Virginia Walden Ford, a school choice champion who has made a difference in the lives of countless kids, has an inspiring story, which is now the subject of a movie called Miss Virginia.

Walden Ford is is a great subject for a film. If it weren’t for Walden Ford, we might never have had the D.C. Opportunity Scholarship Program, the first voucher system in the nation. I profiled Walden Ford for IWF last summer.

A review of the movie by Larry Sand indicates that this wonderful woman has been given the positive treatment she deserves. Emmy Award winner Uzo Aduba plays Walden Ford. The film is set in 2003.

For those of you who don’t know Miss Virginia’s story, she got involved in the school choice movement because of her son James. James was cutting classes and hanging out with the bad kids. A scholarship from a neighbor that allowed him to go to a different school turned his life around.

From Sand’s review:

The film’s turning point, however, occurs when Virginia discovers that her son’s expensive private school educates children at half the cost per pupil of the money spent by Washington’s public school system. This realization outrages Virginia, and inspires her to attend a town hall meeting, where she watches a staged Q&A session designed to flatter the image of the elected officials. When she receives a prepared softball question, she goes off script and lets them have it.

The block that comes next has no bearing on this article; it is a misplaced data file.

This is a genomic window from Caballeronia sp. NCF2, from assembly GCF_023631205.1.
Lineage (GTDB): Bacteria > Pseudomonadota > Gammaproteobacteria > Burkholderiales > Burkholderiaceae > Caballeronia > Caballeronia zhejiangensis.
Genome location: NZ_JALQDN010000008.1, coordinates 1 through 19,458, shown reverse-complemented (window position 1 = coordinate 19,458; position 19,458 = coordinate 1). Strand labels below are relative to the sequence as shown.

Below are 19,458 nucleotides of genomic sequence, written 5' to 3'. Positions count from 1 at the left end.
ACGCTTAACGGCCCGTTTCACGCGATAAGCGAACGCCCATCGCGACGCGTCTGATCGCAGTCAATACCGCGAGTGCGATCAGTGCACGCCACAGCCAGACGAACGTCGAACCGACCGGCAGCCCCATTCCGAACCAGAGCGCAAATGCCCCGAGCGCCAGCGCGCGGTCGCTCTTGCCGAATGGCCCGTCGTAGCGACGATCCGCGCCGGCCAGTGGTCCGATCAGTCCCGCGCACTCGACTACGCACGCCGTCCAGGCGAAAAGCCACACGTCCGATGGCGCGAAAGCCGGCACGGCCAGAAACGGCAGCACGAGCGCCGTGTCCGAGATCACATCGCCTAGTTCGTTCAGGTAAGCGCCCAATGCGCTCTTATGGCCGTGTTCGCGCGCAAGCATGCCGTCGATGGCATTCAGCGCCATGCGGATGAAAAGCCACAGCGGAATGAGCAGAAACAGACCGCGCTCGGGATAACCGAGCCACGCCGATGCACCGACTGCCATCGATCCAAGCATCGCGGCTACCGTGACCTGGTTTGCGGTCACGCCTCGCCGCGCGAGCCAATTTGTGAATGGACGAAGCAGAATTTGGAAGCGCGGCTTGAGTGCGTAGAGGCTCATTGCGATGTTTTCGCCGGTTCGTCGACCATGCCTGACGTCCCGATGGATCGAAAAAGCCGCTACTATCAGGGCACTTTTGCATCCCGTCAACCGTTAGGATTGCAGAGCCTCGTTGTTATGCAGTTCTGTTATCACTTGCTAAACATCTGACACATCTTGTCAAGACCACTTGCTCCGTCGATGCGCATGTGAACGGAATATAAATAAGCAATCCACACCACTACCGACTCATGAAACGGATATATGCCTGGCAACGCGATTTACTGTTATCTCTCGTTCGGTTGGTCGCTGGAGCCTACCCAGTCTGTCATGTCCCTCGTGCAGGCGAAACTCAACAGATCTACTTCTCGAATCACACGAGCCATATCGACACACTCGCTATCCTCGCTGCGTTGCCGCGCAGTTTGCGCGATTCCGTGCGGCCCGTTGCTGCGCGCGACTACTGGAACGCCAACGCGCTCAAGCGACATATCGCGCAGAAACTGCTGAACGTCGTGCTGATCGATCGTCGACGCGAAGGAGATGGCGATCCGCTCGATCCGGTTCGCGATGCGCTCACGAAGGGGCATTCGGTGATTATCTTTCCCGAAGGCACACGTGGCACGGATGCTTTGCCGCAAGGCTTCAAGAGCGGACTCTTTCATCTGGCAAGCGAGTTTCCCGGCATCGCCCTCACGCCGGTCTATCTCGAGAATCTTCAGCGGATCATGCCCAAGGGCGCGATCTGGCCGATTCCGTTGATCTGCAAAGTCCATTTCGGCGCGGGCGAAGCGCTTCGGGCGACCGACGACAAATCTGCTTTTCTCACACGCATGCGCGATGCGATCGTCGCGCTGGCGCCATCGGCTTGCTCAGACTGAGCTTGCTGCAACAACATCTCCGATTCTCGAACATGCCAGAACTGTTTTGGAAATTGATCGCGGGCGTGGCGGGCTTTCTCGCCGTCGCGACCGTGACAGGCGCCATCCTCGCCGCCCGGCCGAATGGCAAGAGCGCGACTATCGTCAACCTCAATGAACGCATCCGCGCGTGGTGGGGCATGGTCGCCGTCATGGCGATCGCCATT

Her response kicks the film into high gear. After learning about voucher programs in other cities, Virginia resolves to start a similar initiative in Washington. Brimming with righteous anger, she begins speaking at public events and knocking on doors; she even inspires a local gang member to gather signatures. Though she lacks a background in community organizing, her dogged determination to change the system trumps inexperience. In time, she grows from determined advocate to the fiercest of warriors in her battle to win the support of a key congressman, played adeptly by Matthew Modine.

Miss Virginia shuns party politics and avoids stereotypical representations of Republicans and Democrats. The film offers a nonpartisan, empowering message for parents with children stuck in failing schools. All too often, these frustrated parents fight to break down the walls of the public education establishment—a self-serving, monolithic bureaucracy whose primary purpose is its own perpetuation. The film shows that it takes parents working together to step up and demand choice.

I am looking for a chance to see the film, and doing so without trepidation now that Larry Sand indicates that it’s the movie a faithful portrait of a courageous lady.